North Bend High School principal Bill Lucero and school resource officer Jason Griggs are being removed from their jobs in the district's settlement with the American Civil Liberties Union of Oregon. The firings come after complaints from former and current students, including Liv Funk and Hailey Smith, about suffering anti-LGBTQ harassment and discrimination from classmates and administration.

In the past month, Funk and Smith, North Bend High School seniors, have shared disturbing accounts of school harassment in Oregon's coastal Coos County.

The student-run legal clinic at the Willamette University College of Law first took on the girls' case. Professor Warren Binford says she then went to the ACLU for help after discovering it to be "one of the worst cases of discrimination at a school that she had ever seen in Oregon."

Funk and Smith
Funk and Smith

In public letters published on ACLU of Oregon's website, Funk and Smith say they were subject to repeated verbal, and at times physical, abuse by fellow students. When they brought these complaints to school administrators, they say they were either ignored or harassed further.

"The discrimination wasn't an isolated incident and it didn't just come from students," Smith writes. "When I told the principal that my civics teacher called me out in front of the whole class and said same-sex marriage was 'pretty much the same thing' as marrying a dog, the principal told me 'everybody has the right to their own opinion.' The next day, the teacher apologized, but as I walked away, he said 'don't go marrying your dog.'"

Funk adds that she was once attacked by two classmates outside the school. The boys allegedly yelled things like "I fucking hate homos" at Funk before hitting her twice with a skateboard.

When she tried to report the incident, Funk says Griggs, the resource officer told her, "being gay was a choice, and it was against his religion."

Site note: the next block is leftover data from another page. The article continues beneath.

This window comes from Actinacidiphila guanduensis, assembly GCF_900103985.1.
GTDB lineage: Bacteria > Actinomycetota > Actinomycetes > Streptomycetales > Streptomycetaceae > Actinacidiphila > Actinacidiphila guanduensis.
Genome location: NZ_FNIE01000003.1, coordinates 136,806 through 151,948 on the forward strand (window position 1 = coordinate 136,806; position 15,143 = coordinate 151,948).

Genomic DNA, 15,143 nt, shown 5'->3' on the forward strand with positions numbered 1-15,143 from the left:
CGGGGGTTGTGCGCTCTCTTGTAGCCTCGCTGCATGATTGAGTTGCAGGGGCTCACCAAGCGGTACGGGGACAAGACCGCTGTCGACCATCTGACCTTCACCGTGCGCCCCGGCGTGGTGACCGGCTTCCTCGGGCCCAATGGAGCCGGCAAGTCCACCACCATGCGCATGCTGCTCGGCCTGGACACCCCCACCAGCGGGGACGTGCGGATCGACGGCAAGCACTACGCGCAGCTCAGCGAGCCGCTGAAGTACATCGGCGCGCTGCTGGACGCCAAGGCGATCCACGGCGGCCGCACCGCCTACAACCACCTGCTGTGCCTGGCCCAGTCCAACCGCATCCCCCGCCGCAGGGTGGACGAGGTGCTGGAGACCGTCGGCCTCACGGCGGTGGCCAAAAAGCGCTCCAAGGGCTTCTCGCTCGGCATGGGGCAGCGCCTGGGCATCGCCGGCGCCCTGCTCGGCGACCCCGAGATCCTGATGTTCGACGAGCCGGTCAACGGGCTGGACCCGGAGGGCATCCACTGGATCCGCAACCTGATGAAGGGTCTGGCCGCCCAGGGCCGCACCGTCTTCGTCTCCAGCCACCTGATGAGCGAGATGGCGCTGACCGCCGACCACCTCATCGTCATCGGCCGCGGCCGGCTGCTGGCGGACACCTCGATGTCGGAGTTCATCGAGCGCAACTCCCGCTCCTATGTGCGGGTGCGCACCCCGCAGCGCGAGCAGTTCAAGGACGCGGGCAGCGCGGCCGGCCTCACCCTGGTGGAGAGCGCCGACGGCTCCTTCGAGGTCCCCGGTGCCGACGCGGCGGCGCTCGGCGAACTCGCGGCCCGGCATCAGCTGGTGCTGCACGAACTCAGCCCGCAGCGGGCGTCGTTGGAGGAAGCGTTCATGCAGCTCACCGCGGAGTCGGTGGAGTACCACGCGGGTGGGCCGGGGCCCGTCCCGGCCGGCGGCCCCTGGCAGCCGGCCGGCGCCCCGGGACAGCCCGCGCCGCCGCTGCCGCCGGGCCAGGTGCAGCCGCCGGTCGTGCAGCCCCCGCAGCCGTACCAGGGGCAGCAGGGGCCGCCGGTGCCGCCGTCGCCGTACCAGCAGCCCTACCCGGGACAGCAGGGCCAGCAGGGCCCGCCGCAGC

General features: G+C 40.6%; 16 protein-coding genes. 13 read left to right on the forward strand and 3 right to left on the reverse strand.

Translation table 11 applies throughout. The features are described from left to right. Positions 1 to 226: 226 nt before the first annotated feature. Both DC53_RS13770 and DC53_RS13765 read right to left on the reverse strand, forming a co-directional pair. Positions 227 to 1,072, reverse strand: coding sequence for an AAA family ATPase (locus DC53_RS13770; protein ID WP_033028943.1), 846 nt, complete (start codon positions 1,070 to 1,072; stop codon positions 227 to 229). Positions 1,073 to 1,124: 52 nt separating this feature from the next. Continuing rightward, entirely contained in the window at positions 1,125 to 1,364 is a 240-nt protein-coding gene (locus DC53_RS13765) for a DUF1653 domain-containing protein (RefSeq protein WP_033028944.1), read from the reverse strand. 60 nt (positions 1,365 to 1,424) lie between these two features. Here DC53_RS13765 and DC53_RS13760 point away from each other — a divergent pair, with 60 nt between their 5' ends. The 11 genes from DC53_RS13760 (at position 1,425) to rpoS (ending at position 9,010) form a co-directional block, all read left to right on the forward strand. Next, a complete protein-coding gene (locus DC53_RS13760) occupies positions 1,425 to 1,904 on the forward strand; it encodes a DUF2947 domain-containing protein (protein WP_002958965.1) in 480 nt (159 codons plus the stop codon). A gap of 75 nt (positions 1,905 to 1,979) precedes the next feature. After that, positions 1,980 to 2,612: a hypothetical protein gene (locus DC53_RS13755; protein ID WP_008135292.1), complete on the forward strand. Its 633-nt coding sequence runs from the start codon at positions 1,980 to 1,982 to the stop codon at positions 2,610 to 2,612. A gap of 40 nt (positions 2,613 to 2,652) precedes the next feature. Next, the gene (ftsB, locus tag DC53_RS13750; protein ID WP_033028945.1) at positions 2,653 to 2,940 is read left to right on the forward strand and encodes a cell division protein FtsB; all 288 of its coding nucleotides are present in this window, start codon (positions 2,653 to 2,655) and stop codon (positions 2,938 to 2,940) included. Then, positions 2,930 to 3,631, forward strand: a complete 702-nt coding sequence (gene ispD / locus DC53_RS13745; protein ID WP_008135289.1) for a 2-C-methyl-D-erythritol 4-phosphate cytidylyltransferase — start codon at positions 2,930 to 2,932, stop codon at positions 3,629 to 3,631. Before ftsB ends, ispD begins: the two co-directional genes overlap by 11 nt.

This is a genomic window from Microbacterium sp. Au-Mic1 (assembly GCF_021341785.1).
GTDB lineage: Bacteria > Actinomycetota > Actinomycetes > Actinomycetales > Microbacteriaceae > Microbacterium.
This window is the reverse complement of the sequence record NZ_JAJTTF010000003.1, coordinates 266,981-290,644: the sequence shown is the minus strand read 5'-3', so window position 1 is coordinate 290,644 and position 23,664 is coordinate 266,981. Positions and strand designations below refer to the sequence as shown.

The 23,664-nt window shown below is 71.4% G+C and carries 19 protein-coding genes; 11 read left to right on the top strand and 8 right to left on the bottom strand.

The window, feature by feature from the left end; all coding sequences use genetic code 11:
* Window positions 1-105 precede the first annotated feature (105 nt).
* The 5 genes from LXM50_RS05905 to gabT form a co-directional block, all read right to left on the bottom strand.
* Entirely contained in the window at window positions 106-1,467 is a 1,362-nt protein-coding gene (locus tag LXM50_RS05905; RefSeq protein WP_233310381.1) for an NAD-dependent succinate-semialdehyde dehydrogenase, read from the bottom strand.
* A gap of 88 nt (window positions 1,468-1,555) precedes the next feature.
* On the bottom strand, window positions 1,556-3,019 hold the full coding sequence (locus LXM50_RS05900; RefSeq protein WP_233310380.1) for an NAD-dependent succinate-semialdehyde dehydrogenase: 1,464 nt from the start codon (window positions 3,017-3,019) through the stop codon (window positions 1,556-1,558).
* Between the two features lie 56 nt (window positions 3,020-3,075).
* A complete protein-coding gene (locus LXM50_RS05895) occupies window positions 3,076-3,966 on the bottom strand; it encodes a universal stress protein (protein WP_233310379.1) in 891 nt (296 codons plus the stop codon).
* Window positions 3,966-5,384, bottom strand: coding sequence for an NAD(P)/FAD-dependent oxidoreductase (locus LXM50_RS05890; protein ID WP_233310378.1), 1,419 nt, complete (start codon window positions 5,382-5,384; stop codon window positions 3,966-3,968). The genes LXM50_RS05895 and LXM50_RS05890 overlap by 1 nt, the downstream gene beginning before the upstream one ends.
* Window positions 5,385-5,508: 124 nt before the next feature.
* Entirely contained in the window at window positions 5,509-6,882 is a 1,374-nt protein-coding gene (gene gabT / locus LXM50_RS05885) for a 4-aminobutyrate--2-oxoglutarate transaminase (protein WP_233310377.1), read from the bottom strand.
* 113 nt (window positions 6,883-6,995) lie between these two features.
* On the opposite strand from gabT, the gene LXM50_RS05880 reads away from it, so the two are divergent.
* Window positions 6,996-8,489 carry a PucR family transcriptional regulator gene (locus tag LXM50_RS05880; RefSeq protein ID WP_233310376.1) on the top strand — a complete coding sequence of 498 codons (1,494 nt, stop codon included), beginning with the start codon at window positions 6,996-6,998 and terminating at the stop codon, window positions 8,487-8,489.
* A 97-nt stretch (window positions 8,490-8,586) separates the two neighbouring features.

"He said he had homosexual friends," she adds, "but because I was an open homosexual, I was going to hell."

Liv Funk
Liv Funk

In a separate instance of reported harassment, Funk and Smith, who were dating at the time, say the principal's son revved toward them with his car in the school parking lot and yelled slurs out the window.

"We thought he was going to hit us," Smith writes. "Instead, he drove right up next to us, yelled out 'faggot!' and veered away. It was terrifying."

Matt dos Santos, legal director for the ACLU of Oregon, says today's settlement "sends a clear message to everyone at the district: If you break the law by discriminating against LGBTQ students or engaging in religious proselytization at school, there are serious consequences."

The high school, which serves just over 1,000 students, will also be required to work with the ACLU to implement training and policies aimed at preventing future discrimination.

"I am glad that I was finally able to start positive change in this school district," said Funk. "All I want is a safe learning environment for current and incoming students from any and all walks of life."

North Bend High School has been under scrutiny since April, when the ODE launched an investigation into the district's possible anti-discrimination law violations, including making students read Bible passages as punishment.

Smith and Funk with Kelly Simon, an attorney with the ACLU of Oregon.
Smith and Funk with Kelly Simon, an attorney with the ACLU of Oregon.

The Coos Bay newspaper, The World, first broke details of the ODE investigation. It reported last week that, on March 6, a letter was sent to District Superintendent Bill Yester outlining possible instances of discrimination.

"Discrimination on the basis of sex and sexual orientation may have occurred," the letter read, adding, "There is substantial evidence to support the allegation that the district subjected LGBTQ students to separate or different rules of behavior, sanctions, or other treatment."

Funk and Smith, who were formally represented by ACLU of Oregon's  dos Santos and Kelly Simon and Willamette University of College of Law students Corrine Allain and Patricia Stoneroad, did not seek financial compensation.

The North Bend School District did not immediately respond to WW's request for comment.